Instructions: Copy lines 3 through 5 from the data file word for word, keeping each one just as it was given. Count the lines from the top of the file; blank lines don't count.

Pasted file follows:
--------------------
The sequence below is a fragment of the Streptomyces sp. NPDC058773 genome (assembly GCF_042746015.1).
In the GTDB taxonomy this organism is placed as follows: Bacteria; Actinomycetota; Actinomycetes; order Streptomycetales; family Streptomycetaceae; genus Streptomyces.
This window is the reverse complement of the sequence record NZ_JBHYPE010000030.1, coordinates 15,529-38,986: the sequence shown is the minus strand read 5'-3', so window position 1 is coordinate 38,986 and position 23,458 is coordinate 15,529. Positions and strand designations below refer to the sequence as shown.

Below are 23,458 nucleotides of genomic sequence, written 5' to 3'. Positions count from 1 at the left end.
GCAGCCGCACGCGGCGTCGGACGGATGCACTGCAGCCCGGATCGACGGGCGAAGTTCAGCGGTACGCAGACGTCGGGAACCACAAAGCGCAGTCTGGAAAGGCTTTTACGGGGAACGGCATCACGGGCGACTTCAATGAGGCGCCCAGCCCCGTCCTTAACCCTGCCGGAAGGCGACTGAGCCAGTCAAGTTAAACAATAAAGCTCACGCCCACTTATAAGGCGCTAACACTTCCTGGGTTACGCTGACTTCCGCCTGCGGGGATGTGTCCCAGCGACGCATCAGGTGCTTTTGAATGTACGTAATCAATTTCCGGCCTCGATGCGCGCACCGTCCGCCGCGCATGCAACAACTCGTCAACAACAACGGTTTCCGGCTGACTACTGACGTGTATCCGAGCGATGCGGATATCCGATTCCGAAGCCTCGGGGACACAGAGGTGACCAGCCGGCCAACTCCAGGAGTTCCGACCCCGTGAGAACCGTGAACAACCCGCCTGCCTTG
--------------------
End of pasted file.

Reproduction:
This window is the reverse complement of the sequence record NZ_JBHYPE010000030.1, coordinates 15,529-38,986: the sequence shown is the minus strand read 5'-3', so window position 1 is coordinate 38,986 and position 23,458 is coordinate 15,529. Positions and strand designations below refer to the sequence as shown.

Below are 23,458 nucleotides of genomic sequence, written 5' to 3'. Positions count from 1 at the left end.
GCAGCCGCACGCGGCGTCGGACGGATGCACTGCAGCCCGGATCGACGGGCGAAGTTCAGCGGTACGCAGACGTCGGGAACCACAAAGCGCAGTCTGGAAAGGCTTTTACGGGGAACGGCATCACGGGCGACTTCAATGAGGCGCCCAGCCCCGTCCTTAACCCTGCCGGAAGGCGACTGAGCCAGTCAAGTTAAACAATAAAGCTCACGCCCACTTATAAGGCGCTAACACTTCCTGGGTTACGCTGACTTCCGCCTGCGGGGATGTGTCCCAGCGACGCATCAGGTGCTTTTGAATGTACGTAATCAATTTCCGGCCTCGATGCGCGCACCGTCCGCCGCGCATGCAACAACTCGTCAACAACAACGGTTTCCGGCTGACTACTGACGTGTATCCGAGCGATGCGGATATCCGATTCCGAAGCCTCGGGGACACAGAGGTGACCAGCCGGCCAACTCCAGGAGTTCCGACCCCGTGAGAACCGTGAACAACCCGCCTGCCTTG